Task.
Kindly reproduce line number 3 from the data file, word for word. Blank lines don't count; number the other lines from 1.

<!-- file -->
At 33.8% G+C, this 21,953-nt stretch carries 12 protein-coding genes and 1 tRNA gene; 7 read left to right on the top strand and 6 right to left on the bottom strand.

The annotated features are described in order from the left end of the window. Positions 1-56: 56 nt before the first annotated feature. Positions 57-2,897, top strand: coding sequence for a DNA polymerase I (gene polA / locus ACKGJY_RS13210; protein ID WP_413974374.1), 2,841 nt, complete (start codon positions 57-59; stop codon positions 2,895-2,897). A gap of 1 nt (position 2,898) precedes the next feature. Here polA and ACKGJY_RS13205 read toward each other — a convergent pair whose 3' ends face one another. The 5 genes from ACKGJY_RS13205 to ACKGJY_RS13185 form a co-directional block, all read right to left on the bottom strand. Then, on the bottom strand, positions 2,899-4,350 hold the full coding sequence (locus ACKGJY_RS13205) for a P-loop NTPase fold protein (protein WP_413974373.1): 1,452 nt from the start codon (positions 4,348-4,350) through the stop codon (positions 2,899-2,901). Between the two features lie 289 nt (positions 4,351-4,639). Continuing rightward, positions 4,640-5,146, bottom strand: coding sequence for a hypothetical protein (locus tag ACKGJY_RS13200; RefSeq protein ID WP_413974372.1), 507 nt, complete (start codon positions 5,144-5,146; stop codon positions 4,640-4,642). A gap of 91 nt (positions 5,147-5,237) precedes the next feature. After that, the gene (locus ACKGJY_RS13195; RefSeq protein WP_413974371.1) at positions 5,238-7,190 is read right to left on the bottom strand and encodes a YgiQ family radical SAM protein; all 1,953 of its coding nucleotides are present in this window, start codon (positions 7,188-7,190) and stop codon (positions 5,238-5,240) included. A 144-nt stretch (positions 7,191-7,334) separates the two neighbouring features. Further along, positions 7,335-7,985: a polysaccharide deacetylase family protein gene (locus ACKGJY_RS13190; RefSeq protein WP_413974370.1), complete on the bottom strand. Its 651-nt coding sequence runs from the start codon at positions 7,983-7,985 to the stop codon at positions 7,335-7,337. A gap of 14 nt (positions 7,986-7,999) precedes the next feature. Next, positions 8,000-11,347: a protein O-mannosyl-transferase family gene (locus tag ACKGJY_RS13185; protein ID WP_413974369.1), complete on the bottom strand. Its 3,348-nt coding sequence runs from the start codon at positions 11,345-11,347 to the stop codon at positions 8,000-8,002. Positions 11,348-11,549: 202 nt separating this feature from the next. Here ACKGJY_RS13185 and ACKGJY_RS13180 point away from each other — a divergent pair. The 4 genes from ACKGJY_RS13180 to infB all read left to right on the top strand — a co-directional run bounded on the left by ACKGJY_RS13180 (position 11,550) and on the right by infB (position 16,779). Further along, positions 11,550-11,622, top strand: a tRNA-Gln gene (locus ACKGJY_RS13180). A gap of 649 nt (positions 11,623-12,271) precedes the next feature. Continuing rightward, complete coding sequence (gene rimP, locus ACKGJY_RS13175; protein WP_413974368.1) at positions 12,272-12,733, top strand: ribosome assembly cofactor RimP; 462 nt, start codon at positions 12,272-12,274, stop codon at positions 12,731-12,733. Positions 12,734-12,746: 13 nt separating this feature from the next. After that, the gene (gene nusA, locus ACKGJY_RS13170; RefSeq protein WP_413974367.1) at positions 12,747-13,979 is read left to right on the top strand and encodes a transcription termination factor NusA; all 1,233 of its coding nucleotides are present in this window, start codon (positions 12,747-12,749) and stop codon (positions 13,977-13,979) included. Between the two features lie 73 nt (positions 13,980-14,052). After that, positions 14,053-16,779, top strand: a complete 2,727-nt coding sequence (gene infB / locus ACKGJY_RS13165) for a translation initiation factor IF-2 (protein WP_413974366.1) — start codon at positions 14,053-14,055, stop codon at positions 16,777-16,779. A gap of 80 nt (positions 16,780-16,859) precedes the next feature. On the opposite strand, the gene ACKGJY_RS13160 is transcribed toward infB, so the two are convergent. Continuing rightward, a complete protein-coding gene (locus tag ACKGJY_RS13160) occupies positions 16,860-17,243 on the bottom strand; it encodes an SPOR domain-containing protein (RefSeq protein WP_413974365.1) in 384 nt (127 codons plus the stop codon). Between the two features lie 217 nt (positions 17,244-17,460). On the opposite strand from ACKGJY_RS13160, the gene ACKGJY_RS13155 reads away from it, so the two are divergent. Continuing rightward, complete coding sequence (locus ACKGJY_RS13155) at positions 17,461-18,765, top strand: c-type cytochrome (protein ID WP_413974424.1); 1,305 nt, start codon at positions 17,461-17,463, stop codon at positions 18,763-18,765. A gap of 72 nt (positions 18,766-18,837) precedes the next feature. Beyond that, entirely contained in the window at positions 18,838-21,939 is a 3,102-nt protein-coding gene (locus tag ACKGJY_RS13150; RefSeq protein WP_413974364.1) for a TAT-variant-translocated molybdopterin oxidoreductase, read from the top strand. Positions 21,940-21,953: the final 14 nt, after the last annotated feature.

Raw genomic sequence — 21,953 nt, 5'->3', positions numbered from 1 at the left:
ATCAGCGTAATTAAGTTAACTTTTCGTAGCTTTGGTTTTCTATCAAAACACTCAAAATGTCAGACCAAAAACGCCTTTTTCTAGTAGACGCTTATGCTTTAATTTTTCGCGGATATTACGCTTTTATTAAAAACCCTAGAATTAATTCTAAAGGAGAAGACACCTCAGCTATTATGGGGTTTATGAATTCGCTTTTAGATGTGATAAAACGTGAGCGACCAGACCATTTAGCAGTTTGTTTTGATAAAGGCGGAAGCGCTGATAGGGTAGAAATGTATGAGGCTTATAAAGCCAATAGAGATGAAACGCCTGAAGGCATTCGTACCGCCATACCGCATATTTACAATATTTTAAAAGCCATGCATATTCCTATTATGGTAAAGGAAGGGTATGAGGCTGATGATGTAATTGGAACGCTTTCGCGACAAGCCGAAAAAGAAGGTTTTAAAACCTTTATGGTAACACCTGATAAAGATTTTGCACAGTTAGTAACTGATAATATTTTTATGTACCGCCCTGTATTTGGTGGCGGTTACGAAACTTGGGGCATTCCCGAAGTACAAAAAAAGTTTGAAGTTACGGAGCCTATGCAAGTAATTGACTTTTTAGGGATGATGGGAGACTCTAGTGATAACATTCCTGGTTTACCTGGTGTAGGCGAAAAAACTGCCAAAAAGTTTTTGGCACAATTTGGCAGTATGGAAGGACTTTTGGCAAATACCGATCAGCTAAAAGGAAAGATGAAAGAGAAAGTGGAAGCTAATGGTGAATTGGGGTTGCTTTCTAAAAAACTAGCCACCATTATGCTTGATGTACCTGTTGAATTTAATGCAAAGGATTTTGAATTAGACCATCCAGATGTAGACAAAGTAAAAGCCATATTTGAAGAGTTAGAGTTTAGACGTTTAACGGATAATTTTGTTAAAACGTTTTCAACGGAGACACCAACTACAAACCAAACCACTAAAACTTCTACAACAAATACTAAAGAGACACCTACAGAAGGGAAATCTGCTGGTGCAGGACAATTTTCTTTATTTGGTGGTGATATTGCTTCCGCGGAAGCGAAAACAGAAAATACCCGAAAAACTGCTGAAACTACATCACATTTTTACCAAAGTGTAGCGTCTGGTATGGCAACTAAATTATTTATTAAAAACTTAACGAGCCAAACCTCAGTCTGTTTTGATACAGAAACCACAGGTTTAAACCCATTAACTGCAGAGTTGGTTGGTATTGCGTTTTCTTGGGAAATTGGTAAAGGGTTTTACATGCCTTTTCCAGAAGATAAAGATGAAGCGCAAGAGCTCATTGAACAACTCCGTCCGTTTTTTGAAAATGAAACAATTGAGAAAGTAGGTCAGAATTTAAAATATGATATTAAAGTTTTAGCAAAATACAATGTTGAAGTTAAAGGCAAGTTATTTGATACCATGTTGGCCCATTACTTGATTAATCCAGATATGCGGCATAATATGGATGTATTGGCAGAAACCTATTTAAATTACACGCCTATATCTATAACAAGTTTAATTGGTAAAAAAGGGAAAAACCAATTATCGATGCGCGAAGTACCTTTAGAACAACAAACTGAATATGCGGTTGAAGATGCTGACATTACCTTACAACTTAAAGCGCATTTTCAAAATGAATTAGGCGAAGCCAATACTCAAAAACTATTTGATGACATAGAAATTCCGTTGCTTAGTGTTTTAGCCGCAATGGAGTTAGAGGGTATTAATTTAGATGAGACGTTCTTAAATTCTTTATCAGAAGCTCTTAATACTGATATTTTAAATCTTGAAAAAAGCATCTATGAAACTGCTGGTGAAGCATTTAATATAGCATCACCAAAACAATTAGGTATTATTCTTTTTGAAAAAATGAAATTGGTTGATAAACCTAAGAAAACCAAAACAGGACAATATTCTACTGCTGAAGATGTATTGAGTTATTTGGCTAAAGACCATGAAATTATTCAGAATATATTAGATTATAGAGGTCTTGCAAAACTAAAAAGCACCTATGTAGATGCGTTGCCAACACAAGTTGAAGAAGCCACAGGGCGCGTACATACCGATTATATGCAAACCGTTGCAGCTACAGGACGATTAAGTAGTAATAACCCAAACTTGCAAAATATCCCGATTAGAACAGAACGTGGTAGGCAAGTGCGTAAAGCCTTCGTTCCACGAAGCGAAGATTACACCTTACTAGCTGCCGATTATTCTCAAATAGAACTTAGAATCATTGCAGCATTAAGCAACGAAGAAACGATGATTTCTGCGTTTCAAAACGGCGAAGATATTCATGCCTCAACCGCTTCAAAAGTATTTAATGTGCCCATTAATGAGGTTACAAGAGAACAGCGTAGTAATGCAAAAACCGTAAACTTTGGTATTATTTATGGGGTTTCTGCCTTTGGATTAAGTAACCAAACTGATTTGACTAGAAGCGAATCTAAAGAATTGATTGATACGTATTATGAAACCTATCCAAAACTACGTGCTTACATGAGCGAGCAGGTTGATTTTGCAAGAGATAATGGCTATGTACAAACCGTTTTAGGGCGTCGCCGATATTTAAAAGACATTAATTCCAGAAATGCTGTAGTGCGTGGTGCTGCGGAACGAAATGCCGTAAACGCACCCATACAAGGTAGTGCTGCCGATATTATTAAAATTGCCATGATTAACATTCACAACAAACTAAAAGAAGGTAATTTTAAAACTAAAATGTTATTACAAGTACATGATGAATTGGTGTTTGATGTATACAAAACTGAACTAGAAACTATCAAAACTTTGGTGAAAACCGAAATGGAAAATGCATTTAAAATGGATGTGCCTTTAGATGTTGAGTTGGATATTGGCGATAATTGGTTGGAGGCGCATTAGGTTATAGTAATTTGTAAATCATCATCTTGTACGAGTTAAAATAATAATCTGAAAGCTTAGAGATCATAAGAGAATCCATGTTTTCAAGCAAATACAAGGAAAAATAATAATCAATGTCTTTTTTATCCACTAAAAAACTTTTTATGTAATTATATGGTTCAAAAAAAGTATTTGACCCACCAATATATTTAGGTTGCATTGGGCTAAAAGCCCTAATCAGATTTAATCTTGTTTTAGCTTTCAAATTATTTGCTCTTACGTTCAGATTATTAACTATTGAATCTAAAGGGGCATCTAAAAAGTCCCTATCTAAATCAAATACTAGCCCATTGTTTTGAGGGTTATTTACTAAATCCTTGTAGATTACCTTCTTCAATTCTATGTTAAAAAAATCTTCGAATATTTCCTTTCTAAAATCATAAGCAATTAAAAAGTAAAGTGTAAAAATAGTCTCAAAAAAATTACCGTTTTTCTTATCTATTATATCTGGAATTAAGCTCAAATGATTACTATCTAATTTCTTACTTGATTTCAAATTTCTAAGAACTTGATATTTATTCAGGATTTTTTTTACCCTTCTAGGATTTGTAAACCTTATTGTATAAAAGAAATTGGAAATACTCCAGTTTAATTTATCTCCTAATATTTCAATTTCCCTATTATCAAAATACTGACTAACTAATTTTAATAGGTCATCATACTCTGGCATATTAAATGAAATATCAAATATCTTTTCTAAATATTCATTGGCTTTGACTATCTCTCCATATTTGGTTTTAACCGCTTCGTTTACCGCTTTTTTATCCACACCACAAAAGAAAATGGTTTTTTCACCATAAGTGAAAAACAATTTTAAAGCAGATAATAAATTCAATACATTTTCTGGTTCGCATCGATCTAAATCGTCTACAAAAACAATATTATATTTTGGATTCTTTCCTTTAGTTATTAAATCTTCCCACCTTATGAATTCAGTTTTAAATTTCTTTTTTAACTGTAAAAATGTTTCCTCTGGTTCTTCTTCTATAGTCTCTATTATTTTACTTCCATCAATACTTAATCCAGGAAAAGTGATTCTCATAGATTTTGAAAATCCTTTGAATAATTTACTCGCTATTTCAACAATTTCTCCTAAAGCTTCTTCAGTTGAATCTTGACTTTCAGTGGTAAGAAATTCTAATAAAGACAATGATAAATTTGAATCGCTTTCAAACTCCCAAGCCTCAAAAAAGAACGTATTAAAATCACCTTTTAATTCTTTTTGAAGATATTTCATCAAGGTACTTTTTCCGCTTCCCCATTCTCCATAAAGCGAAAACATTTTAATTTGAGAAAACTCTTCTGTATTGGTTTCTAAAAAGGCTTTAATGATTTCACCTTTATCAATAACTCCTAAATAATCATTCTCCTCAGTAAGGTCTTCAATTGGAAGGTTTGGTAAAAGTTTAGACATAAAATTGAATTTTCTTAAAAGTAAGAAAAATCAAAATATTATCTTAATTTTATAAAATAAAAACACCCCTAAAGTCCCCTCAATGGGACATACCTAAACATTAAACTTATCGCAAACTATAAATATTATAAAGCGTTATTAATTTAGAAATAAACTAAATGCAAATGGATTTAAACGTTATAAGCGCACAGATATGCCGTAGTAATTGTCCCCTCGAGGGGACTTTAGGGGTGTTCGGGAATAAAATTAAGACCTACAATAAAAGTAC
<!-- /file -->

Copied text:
Raw genomic sequence — 21,953 nt, 5'->3', positions numbered from 1 at the left: